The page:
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Summary:
Scott Sumner offers an important clarification to discussions of so-called “currency manipulation,” and in the process joins in the criticism of a recent Treasury department document meant to justify Trump’s lunatic trade policy. A slice: In fact, the US government policy is far worse than what one might infer from the previous discussion.  The Treasury Department’s accusations of currency manipulation are based in part on the level of bilateral trade deficits, a concept almost universally regarded by economists (including Bergsten and Gagnon) as being utterly meaningless.  It’s hard to overstate the craziness of implementing US policy that is aimed at harming other countries and that is based on the economic equivalent of astrology. On Trump’s trade policy, see also Tim Worstall.

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Scott Sumner offers an important clarification to discussions of so-called “currency manipulation,” and in the process joins in the criticism of a recent Treasury department document meant to justify Trump’s lunatic trade policy. A slice:

In fact, the US government policy is far worse than what one might infer from the previous discussion.  The Treasury Department’s accusations of currency manipulation are based in part on the level of bilateral trade deficits, a concept almost universally regarded by economists (including Bergsten and Gagnon) as being utterly meaningless.  It’s hard to overstate the craziness of implementing US policy that is aimed at harming other countries and that is based on the economic equivalent of astrology.

On Trump’s trade policy, see also Tim Worstall.

Jeffrey Tucker documents Trump’s trade-war’s new level of bizarreness. A slice:

There will be no new tariffs against Mexico, for now. However, the hiatus might only be temporary. “The tariff threat is not gone,” one Trump administration official (who is probably Peter Navarro) told the New York Times. “It’s suspended.”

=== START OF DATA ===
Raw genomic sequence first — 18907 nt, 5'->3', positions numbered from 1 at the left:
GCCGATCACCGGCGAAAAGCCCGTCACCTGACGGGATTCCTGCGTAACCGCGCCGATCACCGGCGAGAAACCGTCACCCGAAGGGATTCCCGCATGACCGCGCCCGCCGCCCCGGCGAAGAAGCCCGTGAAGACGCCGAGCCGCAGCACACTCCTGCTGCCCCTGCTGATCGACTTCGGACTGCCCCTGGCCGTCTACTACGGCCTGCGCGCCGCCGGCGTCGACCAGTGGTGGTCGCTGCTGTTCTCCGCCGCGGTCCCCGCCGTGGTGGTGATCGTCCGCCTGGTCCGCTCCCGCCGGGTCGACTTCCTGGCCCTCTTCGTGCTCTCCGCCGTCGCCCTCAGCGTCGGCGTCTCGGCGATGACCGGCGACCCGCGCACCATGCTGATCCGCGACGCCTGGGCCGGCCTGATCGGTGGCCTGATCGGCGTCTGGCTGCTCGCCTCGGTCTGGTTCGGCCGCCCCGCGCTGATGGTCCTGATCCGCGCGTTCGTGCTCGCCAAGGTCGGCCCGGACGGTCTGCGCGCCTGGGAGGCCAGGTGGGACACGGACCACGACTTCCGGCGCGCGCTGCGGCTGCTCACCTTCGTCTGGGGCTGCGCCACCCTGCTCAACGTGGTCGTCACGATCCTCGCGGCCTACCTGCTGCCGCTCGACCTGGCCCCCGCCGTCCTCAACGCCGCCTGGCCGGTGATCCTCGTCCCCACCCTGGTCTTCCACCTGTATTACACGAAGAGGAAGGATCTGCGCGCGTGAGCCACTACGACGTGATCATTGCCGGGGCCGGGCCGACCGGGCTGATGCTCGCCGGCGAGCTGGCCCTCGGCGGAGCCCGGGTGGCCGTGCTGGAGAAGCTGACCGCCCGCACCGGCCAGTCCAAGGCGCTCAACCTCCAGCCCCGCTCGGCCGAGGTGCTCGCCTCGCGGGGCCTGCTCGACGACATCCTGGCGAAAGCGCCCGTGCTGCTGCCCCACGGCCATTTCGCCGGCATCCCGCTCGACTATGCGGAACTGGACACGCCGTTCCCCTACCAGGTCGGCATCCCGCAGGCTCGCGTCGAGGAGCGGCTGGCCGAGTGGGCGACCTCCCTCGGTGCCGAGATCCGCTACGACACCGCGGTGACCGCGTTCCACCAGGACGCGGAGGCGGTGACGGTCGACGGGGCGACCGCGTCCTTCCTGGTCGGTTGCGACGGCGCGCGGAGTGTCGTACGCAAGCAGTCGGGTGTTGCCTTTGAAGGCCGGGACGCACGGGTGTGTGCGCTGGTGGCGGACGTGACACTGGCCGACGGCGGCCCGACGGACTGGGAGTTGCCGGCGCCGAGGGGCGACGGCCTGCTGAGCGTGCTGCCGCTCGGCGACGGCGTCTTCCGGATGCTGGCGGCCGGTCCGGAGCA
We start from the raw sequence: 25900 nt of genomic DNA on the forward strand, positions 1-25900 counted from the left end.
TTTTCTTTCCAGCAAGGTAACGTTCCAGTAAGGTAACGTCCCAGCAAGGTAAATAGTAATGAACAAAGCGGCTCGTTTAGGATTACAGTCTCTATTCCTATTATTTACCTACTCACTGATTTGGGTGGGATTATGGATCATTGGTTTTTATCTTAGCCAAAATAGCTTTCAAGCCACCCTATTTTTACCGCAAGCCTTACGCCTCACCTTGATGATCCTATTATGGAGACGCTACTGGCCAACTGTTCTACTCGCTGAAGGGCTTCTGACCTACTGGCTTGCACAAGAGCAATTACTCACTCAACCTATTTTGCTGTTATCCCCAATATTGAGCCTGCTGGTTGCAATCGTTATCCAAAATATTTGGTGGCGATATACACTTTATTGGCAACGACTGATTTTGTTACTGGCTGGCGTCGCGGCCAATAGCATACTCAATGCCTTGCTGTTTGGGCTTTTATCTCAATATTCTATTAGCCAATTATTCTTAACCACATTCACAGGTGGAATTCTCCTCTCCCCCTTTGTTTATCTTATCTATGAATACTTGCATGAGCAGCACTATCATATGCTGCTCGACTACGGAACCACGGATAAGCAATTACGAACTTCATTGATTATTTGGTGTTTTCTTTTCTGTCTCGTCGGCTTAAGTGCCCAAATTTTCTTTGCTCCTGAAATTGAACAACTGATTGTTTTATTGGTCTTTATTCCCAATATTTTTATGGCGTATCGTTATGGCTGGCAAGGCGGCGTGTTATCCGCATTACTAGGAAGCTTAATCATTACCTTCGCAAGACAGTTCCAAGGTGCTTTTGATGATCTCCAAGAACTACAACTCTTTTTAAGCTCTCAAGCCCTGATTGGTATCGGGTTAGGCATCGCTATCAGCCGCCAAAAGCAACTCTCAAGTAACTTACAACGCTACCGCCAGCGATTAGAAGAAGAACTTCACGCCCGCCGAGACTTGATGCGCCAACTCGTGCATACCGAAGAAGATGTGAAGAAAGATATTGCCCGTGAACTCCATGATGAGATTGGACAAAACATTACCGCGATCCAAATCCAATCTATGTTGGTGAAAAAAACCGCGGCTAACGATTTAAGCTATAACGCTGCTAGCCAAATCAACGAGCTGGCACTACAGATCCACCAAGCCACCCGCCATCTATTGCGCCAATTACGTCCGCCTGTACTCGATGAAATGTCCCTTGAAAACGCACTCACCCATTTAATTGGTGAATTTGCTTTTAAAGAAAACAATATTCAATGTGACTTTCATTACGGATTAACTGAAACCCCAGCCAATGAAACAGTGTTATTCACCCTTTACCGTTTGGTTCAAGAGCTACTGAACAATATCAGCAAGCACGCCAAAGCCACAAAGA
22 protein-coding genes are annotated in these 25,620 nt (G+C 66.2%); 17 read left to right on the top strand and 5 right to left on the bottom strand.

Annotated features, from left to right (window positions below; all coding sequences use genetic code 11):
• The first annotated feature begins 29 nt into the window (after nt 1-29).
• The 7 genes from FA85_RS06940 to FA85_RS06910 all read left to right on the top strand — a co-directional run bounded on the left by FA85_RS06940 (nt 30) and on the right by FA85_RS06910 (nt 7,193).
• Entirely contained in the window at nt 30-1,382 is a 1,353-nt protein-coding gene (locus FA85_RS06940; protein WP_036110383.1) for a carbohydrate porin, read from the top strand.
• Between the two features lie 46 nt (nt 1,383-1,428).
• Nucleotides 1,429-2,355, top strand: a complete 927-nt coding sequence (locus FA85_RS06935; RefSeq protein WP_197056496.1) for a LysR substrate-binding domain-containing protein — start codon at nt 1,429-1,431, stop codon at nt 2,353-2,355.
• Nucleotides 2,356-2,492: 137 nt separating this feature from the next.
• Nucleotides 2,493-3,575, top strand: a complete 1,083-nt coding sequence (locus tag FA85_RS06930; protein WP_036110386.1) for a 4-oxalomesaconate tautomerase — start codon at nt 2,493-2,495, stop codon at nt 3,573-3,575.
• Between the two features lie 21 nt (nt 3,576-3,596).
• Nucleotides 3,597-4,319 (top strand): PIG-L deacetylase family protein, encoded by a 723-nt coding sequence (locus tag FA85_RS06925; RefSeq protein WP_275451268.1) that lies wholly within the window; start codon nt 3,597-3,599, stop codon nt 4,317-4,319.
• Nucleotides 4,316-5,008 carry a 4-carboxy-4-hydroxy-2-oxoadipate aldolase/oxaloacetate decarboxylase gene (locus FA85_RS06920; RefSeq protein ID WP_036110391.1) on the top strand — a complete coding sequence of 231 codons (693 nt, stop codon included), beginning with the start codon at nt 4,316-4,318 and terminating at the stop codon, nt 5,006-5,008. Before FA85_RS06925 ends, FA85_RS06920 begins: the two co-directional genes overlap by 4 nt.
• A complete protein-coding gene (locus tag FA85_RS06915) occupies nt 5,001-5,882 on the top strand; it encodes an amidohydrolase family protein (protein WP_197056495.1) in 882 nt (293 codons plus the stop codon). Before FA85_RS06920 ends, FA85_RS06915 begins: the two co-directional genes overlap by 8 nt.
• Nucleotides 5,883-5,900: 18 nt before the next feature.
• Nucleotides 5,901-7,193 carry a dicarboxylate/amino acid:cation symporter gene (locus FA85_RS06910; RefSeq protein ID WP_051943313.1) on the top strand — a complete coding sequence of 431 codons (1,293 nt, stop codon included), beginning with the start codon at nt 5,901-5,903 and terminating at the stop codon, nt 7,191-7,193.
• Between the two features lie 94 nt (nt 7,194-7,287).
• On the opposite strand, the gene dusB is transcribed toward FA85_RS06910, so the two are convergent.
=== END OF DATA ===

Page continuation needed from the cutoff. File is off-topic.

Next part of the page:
And that raises a serious problem for businesses on both sides of the border. Can or should they continue to make deals and investments, or should they look for other markets? This regime uncertainty can be as costly as tariffs themselves.

Even stranger, there was no relationship between the stated problem (a migrant crisis and a drug problem in Mexico) and the proposed solution (taxing Americans). Even more bizarre, taxing Americans for buying goods will harm economic health in both countries, which will likely intensify problems at the border.

Elizabeth Nolan Brown disses Tucker Carlson for his Trump-like unprincipled opposition to free markets. A slice:

Like many Republicans in the Trump era, Carlson has been trending away from limited-government rhetoric for a while, using his show to “yammer on” about why tariffs are good while still fearmongering about liberals and “socialists” (a category very broadly defined in the Fox world). But drape that “socialism” in a flag, and you just might win him over.

Rich Vedder calls for the privatization of state colleges.

Art Carden explains why Thanos is a poor economist.

Arnold Kling is correct: “The attempt to divide all income between labor and capital is a fool’s errand.

George Will writes with nuance and wisdom about the SAT’s new “adversity index.

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Don Boudreaux
He is a professor of economics at George Mason University in Fairfax, Virginia. Previously, he was president of the Foundation for Economic Education.

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